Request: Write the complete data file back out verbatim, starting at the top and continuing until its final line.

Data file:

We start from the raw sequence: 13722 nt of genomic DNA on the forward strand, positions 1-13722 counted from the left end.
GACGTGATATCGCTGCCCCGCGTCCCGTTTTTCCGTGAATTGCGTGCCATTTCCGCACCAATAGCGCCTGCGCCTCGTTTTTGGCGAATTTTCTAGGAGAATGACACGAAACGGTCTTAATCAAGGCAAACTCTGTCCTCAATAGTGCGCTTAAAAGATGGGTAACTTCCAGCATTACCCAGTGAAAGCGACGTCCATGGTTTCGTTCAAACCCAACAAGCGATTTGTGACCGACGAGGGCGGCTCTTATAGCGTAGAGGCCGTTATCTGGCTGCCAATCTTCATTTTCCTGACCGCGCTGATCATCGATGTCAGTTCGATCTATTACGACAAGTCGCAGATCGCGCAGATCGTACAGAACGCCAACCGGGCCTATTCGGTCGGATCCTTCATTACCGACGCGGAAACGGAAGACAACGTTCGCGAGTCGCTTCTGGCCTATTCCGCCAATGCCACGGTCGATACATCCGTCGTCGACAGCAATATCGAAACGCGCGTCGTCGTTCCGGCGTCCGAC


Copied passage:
We start from the raw sequence: 13722 nt of genomic DNA on the forward strand, positions 1-13722 counted from the left end.
GACGTGATATCGCTGCCCCGCGTCCCGTTTTTCCGTGAATTGCGTGCCATTTCCGCACCAATAGCGCCTGCGCCTCGTTTTTGGCGAATTTTCTAGGAGAATGACACGAAACGGTCTTAATCAAGGCAAACTCTGTCCTCAATAGTGCGCTTAAAAGATGGGTAACTTCCAGCATTACCCAGTGAAAGCGACGTCCATGGTTTCGTTCAAACCCAACAAGCGATTTGTGACCGACGAGGGCGGCTCTTATAGCGTAGAGGCCGTTATCTGGCTGCCAATCTTCATTTTCCTGACCGCGCTGATCATCGATGTCAGTTCGATCTATTACGACAAGTCGCAGATCGCGCAGATCGTACAGAACGCCAACCGGGCCTATTCGGTCGGATCCTTCATTACCGACGCGGAAACGGAAGACAACGTTCGCGAGTCGCTTCTGGCCTATTCCGCCAATGCCACGGTCGATACATCCGTCGTCGACAGCAATATCGAAACGCGCGTCGTCGTTCCGGCGTCCGAC